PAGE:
a) describing territorial expansion and how it affected the political map of the United States, with emphasis on the Louisiana Purchase, the Lewis and Clark expedition, and the acquisitions of Florida, Texas, Oregon, and California

  Westward Expansion   Webquest
  Growth of a Nation  Animated Atlas
  Manifest Destiny from Digital History
  The Oregon Trail Virtual Tour
  Anglo-Apache Conflicts  interactive map
 

b) identifying the geographic and economic factors that influenced the westward movement of settlers

  US Mint Time Machine Lewis & Clark (1805)
  US Mint Time Machine War of 1812 (1814)
  US Mint Time Machine Colorado Gold Rush (1859)
  Pioneer Farming
 

c) describing the impact of inventions, including the cotton gin, the reaper, the steamboat, and the steam locomotive, on life in America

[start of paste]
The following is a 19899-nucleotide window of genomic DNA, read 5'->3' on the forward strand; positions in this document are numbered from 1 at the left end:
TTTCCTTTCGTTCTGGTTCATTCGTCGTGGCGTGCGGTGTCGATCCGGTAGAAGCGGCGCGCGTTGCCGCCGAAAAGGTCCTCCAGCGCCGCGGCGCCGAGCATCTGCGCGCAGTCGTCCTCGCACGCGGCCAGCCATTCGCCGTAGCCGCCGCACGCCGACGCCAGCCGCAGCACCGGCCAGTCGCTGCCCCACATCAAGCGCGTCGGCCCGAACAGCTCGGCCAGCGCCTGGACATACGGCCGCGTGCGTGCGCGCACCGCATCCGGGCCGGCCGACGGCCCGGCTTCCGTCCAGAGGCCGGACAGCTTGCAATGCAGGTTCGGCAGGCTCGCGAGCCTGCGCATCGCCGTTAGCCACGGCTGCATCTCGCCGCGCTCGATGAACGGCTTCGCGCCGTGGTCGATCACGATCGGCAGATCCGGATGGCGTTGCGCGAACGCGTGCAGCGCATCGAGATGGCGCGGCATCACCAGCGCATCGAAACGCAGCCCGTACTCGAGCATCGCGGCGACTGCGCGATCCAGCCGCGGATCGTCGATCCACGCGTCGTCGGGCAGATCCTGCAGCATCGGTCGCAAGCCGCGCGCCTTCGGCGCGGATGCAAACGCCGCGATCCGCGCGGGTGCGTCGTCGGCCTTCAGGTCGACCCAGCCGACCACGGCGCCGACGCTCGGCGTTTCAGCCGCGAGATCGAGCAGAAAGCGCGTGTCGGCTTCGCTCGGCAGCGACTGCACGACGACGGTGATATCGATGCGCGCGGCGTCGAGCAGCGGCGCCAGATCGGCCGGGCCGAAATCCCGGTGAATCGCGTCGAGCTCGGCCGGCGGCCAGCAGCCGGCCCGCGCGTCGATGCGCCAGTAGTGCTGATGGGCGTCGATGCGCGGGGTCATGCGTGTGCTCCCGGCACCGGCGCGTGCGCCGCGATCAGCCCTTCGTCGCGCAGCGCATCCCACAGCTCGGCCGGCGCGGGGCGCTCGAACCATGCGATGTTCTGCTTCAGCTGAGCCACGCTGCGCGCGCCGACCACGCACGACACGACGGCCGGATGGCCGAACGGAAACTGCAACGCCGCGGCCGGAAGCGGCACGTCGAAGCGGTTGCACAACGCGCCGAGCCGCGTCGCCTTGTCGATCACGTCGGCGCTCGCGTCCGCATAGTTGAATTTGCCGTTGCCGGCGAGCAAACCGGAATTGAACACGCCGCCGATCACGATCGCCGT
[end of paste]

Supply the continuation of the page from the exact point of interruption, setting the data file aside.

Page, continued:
d) identifying the main ideas of the abolitionist and suffrage movements

  US Mint Time Machine Suffrage Era (1917)
 
 

Civil War and Reconstruction: 1860s to 1877

USI.9 The student will demonstrate knowledge of the causes, major events, and effects of the Civil War by:

a) describing the cultural, economic, and constitutional issues that divided the nation

  US Mint Time Machine Civil War Era (1863)
  US Civil War Center
  Civil War links
 

b) explaining how the issues of states’ rights and slavery increased sectional tensions

   

c) identifying on a map the states that seceded from the Union and those that remained in the Union